However, not all DNS hijacking focuses on government entities. 

Attacks against regular users

Another stream of DNS hijacking attacks can target consumer-grade routers. Imitating official domains of Netflix, Gmail, PayPal, and Uber, hackers fake DNS responses and aim at users’ credentials. 

Pranks on well-known websites

In 2017, hackers, calling themselves OurMine, poisoned DNS records and rerouted requests to Wikileaks. Instead of creating a dummy of Wikileaks, crooks misguided users to a message, mocking site owners. 

Malware that changes DNS configurations

Your device might be a victim of a malicious program that overwrites DNS settings. As a result, you might unknowingly visit imposter sites and see malware-ridden ads. 

Detect DNS hijacking 

Here are some ways to check whether your device suffers from DNS hijacking. Also, we add some common signs that the used DNS is not in the proper state. 

Using ping command

The ping command is a way to test whether your DNS works correctly. All you need to do is check a nonexistent website and see whether your DNS renders a site. 

On Windows: 

  1. Open the Command Prompt window. 
  2. Type in the following command: ping [a made-up website].
  3. “Cannot resolve” message means your DNS works properly. 

On macOS: 

  1. Open the Terminal window. 
  2. Type in the following command: ping [a made-up website].
  3. “Cannot resolve” message means your DNS works properly. 

On Linux: 

  1. Open the Terminal window. 
  2. Type in the following command: ping [a made-up website].
  3. “Cannot resolve” message means your DNS works properly. 

Signs of DNS hijacking 

DNS hijacking can affect the operation of your device. For example, websites might load slower than usual. 

Furthermore, sites might feature an unusual amount of ads. Rogue DNS resolution could also bring dangerous pop-ups, like those claiming severe computer issues. 

Router checkup 

Some third-party services can verify whether DNS hijacking has disturbed your browsing. Visit them to see whether you use a legitimate resolver and server. 

Most people use the DNS servers provided by their Internet Service Providers. If you connect to a Virtual Private Network, it might be different. Many VPNs offer separate DNS servers. 

How can you prevent DNS hijacking? 

DNS hijacking targets the backbone of the internet. While attacks in the past were more opportunistic, the experts see a spike in the targeted raids. So, here are the recommendations to battle this threat: 

Install strong antivirus tools

DNS hijacking can occur due to a malicious application residing on your device. So, make sure to run regular scans to detect potential threats. 

Protect against cache poisoning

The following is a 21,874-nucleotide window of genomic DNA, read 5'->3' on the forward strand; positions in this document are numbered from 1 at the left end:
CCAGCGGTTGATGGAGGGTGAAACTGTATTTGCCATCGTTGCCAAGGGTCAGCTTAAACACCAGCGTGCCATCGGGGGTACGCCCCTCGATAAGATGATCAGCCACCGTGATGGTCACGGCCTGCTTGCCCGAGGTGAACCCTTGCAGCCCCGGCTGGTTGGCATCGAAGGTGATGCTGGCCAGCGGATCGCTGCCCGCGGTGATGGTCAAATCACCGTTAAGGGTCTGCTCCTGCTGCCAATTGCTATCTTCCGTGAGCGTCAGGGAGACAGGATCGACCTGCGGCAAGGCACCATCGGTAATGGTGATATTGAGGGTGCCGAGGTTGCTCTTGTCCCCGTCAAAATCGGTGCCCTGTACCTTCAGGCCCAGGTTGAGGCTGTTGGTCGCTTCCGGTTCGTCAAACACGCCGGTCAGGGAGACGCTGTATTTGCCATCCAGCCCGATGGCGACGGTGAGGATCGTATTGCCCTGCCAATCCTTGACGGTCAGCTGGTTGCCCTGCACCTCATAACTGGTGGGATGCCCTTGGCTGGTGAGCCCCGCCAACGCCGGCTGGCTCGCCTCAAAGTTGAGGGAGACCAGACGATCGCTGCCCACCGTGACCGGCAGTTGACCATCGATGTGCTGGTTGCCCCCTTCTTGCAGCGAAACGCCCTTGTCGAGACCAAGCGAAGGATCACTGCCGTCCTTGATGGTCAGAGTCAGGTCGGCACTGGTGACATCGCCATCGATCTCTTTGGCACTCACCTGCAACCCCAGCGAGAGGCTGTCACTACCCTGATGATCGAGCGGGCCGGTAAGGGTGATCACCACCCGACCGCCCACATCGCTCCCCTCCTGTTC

It is best to use a random source port. It makes it difficult for attackers to assume through which port to send malicious packets. 

Change router credentials 

Protect your router settings and network by changing the default password. Some manufacturers post default passwords for their routers publicly. So, a hacker could infiltrate your network via default credentials. 

Avoid ads

Malvertising is no joke. Vicious actors tempt consumers with flashy offers of discounts, one-time deals, or click-bait headlines. By clicking on the ad, you can allow hackers to track you, install malware, or extort personal data. 

Be wary of suspicious websites

The golden rule is to avoid rogue websites. However, DNS hijacking forces you to be vigilant when visiting legitimate sites. So, if you notice irregularities on a page you visit regularly, be careful. 

Update everything 

Keep software and firmware running on the latest versions. Updating operating systems and apps might be easy. 

However, routers are more challenging to take care of appropriately. You might need to visit manufacturers’ websites to see whether they have released updates. 

Flush your DNS cache 

An infected DNS cache can affect your system for a long time. Thus, you can manually remove all data. On Windows and macOS, you will need to run a command to flush DNS. 

On smartphones, you might be able to reset network settings, too. It can also happen automatically once you toggle airplane mode. 

Get a VPN tool

While changes to IP addresses are the main features, VPNs also reroute DNS traffic. Even if hackers poison DNS servers, robust VPN protection will keep you immune and prevent hackers from monitoring your activities.

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Edward G.

Edward G.

Cybersecurity Researcher and Publisher at Atlas VPN. My mission is to scan the ever-evolving cybercrime landscape to inform the public about the latest threats.